Contaminents Present Guide
What if my test results register contaminants but they do not exceed the EPA’s maximum contamination levels (MCL’s)?
If your test results register contaminants and your home or facility is at high risk for contamination, then we recommend consistent monitoring of your water supply every 120 days to ensure the levels aren’t increasing.
What are high risk factors for contamination?
- City service lines that contain lead or lead solder that bring water to your property.
- Buildings and homes built before 1986 with original plumbing are likely to contain lead pipes or solder.
- Wells that are adjacent to golf courses, plant and/or animal farm operations.
- Wells that are in the proximity of gas and oil hydraulic fracturing “fracking”.
In addition, here are some precautionary measures you can take to reduce your exposure to harmful contaminants:
1. Flush your tap water. Before using any water, run the kitchen tap or which ever you intend to use for drinking and cooking on COLD for 1–2 minutes;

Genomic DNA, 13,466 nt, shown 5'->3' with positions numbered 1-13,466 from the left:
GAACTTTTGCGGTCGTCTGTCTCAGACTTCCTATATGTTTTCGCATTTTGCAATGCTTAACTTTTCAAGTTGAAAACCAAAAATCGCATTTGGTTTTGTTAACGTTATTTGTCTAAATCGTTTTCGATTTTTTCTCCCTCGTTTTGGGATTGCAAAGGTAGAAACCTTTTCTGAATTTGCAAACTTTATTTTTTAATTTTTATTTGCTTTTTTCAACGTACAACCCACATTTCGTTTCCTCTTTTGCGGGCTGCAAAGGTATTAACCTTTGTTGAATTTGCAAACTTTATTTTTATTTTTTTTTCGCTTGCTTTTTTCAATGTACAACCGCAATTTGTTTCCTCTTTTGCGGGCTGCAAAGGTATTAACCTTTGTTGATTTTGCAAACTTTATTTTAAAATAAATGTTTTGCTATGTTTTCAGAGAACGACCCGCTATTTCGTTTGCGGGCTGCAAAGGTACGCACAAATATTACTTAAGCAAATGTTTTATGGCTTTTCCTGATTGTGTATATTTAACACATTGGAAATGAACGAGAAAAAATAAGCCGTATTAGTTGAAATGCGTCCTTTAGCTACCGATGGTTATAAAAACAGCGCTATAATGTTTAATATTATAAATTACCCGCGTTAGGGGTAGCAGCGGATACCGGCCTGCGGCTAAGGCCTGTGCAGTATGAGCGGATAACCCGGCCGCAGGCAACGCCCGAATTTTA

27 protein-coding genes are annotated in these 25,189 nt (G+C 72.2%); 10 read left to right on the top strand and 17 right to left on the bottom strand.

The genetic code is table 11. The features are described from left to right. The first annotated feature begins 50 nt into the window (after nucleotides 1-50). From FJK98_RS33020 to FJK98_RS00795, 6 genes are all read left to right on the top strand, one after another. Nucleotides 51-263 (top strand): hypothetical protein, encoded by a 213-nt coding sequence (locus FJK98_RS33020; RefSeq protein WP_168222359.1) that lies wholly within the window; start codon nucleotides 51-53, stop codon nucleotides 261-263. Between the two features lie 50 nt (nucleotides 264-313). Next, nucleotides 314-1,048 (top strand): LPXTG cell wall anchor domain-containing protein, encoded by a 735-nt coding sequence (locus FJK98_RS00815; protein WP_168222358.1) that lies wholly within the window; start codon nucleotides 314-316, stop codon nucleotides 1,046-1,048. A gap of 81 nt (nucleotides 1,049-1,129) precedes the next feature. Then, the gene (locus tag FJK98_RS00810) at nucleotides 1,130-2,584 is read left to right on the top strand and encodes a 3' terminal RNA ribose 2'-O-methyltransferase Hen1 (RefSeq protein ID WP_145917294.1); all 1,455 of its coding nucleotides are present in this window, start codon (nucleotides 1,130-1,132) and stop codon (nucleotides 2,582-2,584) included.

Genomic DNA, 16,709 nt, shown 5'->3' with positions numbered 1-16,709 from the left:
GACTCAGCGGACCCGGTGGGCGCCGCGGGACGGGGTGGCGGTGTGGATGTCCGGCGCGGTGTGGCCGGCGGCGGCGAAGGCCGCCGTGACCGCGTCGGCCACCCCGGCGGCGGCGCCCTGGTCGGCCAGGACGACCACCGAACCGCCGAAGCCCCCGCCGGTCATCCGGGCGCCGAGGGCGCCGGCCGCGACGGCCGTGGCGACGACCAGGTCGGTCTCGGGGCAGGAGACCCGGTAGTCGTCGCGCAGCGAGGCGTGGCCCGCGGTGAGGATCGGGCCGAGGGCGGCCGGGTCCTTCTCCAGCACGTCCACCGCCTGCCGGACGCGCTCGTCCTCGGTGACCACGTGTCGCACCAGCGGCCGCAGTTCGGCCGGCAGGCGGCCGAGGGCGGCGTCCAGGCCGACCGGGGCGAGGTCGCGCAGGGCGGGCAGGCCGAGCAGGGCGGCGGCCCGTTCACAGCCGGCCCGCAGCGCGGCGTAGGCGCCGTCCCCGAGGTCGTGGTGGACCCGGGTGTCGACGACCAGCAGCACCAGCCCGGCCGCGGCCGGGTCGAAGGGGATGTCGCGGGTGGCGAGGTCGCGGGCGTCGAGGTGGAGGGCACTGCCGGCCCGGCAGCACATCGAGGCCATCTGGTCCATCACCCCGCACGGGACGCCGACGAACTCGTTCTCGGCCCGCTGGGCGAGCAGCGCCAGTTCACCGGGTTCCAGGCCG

2. Drink only cold water. In all situations, drink or cook only cold water that comes out of the tap. Water that is warm or hot can contain much higher levels of contaminants. Boiling this water will NOT reduce the amount of contaminants in your water.
3. Purchase a water filtration system. A water filtration system that’s been certified by an independent testing organization, such as The Public Health and Safety Organization (NSF), will reduce the contaminants in your tap water. For a list of certified filtration systems visit the NSF or Water Quality Association’s database.
4. Buy bottled water. You can reduce your exposure to contaminants by purchasing bottled water. Make sure to select a bottled water that’s been certified by an independent party.